CAPE TOWN, South Africa — Kolosa Kokolo bounced around the classroom full of teenagers, speaking rapidly in both English and Xhosa, at one point jumping on a table to emphasize the urgency of her message.
AIDS, the scourge of South Africa and its younger generation, "is here, now," she said.
"There is no cure for it," says Kokolo, a petite woman with a wide smile and a voluminous braided ponytail. "But it's just a matter of reducing the numbers, and to reduce the numbers we need to tackle the cause. And one big factor of the cause is risky behavior."
Kokolo is 20, just a few years older than her audience of 11th grade students at the Manzomthombo Senior Secondary School. The law student is part of a peer education effort that has young people teaching other young people about AIDS and prevention.
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"It works best when they get down to the real reasons why these kids are engaging in these behaviors and trying to warn them about the risks," said Melani-Ann Cook, a project manager for the program. "What we've found is that when our peer educators go (to the schools) ... they really look up to them."
The success of the program and others like it is vitally important to the future of South Africa, which has the largest population of HIV-positive people in the world. The Joint United Nations Program on HIV and AIDS estimates that 5.6 million South Africans were living with HIV in 2009, out of a population of more than 42 million. The U.S., by comparison, has about 1.2 million HIV patients out of a population of 307 million.
Peer education is only one of a wide array of programs under way to combat the problem. Some stress safe sex, use of condoms and care in selecting partners. Others stress abstinence. Some try to curb drug and alcohol use. Still others take aim at changing attitudes, gender roles, after school activities and erasing the stigma that attached to AIDS.
The stakes are high for South Africa, which is often described as Africa's biggest success story and an emerging economic giant. But it is the AIDS epidemic — not political instability, racial division or joblessness — that is frequently cited as the one hurdle South Africa might not be able to overcome.
"We are No. 1 for all the wrong reasons. We are the ones who have to fight the disease more than any other country," South Africa's Health Minister Aaron Motsoaledi told The Times, a South African newspaper.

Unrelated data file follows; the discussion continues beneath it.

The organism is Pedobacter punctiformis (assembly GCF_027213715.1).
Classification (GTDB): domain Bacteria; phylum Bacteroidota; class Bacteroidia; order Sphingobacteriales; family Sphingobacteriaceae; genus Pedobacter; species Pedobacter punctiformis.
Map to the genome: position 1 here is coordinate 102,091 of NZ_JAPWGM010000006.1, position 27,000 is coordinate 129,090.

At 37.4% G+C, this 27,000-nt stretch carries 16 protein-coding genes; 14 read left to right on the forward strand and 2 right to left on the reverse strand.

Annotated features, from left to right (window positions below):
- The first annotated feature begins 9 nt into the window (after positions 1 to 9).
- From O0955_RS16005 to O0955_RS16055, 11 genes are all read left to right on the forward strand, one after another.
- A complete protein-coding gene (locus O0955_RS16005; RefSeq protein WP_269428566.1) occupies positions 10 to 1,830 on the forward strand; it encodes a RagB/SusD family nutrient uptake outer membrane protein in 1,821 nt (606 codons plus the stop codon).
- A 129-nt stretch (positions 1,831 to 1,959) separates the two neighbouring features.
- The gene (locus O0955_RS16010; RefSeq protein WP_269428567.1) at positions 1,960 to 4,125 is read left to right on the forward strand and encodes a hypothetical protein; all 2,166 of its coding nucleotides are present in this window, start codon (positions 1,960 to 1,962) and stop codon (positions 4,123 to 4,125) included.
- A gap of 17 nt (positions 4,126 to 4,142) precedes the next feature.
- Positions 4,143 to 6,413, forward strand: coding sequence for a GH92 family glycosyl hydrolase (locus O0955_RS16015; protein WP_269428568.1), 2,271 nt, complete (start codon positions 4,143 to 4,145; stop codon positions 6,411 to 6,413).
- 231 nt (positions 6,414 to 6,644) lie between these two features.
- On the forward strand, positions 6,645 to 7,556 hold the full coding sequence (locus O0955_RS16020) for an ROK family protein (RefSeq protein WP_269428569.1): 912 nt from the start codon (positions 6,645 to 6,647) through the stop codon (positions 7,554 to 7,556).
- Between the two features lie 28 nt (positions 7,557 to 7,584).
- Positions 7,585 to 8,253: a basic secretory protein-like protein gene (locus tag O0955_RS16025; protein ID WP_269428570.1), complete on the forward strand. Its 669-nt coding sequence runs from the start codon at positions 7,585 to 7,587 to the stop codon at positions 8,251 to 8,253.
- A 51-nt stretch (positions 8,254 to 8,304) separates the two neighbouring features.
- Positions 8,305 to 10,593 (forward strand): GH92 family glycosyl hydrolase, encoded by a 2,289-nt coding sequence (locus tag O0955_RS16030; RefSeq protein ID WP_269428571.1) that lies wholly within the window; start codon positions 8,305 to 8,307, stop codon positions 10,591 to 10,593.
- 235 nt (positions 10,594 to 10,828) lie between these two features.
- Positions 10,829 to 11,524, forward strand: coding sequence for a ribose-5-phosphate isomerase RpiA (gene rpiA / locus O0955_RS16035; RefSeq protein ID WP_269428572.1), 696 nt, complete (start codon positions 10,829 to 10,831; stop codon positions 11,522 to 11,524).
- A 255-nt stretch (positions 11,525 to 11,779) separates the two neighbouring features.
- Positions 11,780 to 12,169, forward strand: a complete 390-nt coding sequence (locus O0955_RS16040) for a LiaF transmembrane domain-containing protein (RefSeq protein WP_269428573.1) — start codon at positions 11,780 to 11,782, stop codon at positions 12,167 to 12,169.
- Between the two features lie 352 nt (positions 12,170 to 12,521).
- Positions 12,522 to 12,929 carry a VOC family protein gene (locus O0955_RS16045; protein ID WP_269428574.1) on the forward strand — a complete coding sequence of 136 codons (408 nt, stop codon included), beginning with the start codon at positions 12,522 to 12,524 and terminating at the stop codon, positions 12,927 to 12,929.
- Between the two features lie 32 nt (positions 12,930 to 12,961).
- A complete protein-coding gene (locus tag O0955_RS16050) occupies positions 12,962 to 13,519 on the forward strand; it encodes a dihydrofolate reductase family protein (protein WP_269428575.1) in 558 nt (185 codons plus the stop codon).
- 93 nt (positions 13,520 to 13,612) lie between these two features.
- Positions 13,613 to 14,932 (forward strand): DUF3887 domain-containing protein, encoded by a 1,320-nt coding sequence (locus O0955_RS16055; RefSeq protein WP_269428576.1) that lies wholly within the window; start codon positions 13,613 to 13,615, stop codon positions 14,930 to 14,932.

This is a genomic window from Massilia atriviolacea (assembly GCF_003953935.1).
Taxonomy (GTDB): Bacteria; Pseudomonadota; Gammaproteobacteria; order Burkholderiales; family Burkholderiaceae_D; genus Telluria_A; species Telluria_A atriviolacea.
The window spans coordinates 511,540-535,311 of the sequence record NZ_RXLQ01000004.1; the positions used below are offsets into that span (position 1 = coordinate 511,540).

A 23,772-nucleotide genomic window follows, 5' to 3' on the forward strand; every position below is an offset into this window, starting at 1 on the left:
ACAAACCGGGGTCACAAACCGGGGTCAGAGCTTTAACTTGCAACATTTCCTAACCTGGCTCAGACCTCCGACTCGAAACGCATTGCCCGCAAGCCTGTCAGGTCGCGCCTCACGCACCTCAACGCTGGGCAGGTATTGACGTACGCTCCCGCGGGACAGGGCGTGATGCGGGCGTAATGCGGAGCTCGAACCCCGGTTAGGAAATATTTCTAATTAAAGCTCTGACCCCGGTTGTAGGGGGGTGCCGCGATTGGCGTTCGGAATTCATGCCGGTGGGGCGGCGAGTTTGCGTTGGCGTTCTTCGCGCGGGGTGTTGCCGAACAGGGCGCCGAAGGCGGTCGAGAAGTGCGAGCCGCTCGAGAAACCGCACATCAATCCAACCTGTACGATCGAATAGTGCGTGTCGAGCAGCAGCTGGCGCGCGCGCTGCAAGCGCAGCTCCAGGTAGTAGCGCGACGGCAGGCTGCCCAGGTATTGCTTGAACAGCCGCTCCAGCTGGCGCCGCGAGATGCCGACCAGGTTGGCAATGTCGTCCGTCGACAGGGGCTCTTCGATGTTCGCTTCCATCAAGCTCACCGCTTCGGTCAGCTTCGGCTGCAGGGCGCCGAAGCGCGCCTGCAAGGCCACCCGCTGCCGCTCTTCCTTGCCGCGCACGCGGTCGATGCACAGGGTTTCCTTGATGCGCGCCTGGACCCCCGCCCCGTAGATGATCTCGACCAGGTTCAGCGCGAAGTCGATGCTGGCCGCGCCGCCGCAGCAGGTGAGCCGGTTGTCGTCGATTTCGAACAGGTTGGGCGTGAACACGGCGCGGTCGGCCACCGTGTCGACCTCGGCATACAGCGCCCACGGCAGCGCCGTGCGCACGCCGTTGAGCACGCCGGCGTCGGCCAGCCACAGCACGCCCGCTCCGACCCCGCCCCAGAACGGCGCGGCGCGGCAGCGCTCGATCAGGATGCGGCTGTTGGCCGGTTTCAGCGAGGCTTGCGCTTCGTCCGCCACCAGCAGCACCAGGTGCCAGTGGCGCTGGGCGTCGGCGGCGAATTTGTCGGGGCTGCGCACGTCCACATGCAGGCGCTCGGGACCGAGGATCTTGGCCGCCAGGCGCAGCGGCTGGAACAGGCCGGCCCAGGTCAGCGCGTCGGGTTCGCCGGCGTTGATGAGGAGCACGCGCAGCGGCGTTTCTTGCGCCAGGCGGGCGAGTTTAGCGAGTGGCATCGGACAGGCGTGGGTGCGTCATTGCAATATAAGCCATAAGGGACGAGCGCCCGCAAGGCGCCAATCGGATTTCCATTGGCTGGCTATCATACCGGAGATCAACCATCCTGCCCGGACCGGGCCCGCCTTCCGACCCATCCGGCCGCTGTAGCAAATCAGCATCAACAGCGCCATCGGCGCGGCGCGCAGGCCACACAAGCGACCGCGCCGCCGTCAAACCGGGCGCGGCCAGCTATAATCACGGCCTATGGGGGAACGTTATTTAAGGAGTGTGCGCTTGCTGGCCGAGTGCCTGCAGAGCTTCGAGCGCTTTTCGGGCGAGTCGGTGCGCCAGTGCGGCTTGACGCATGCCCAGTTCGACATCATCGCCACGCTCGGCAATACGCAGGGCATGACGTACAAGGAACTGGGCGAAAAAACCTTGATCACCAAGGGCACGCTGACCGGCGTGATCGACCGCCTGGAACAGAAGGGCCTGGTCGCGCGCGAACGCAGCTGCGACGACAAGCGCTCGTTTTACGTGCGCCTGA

Candice Stroud, the U.S. Agency for International Development's liaison to the peer educator program, said she doesn't think the full impact of the AIDS epidemic has yet been felt.
"I definitely think in the next 10 to 15 years we will feel the effects, the real effects of AIDS, of deaths," she said. Testing programs are finding students as young as 15 who have the virus. With treatment, Stroud said, a person could live 15 years.
"But they're going to be out of the work force when they're really young." She said. "I think we'll only see the real impact in 15 years."
It seems the efforts are working — a little. In 2007, the United Nations estimated that 5.7 million South Africans were infected with HIV, compared with 5.6 million in 2009, the latest year for which statistics are available.
Kokolo said educating students about risky behavior is important because they too often receive mixed messages from their communities. Many, she said, don't even know how the virus can be contracted.
Athini Ngesi, one of the teenagers in Kokolo's class, said that if a student has the virus he or she is treated differently and no longer feels comfortable in public.
"They won't talk to you, sit next to you, share food with you," Ngesi said.
In her visit to the 11th graders, Kokolo discussed with the students how ingrained expectations of gender behavior can be a little recognized factor that contributes to the spread of HIV. Women, for example, are expected to be passive, and therefore less likely to insist that their partners use a condom. Men, on the other hand, are expected to have many sexual partners, thus increasing their chances of contracting HIV.
"I think a lot of the children that we deal with, they're very — I wouldn't say ignorant, but they're not aware. They're not well educated enough to understand the consequences," she said. "But I think it's a matter of being educated enough about the issue... It's just a matter of reminding them, you just need to emphasize where they are going wrong or where people are going wrong."
But as Kokolo discusses with a group of teenage girls how women are expected to be passive in relationships, making it difficult for them to insist their boyfriend use a condom, the girls pipe in, offering their own ideas. It seems Kokolo is getting through to them.
"I am taking part in the change I want to see in the world. One school at a time, one child at a time," Kokolo said. "Every child we reach is important because we could be saving their life."
(Burnham, a graduate of Penn State University, reported this story from Cape Town for a class in international journalism.)
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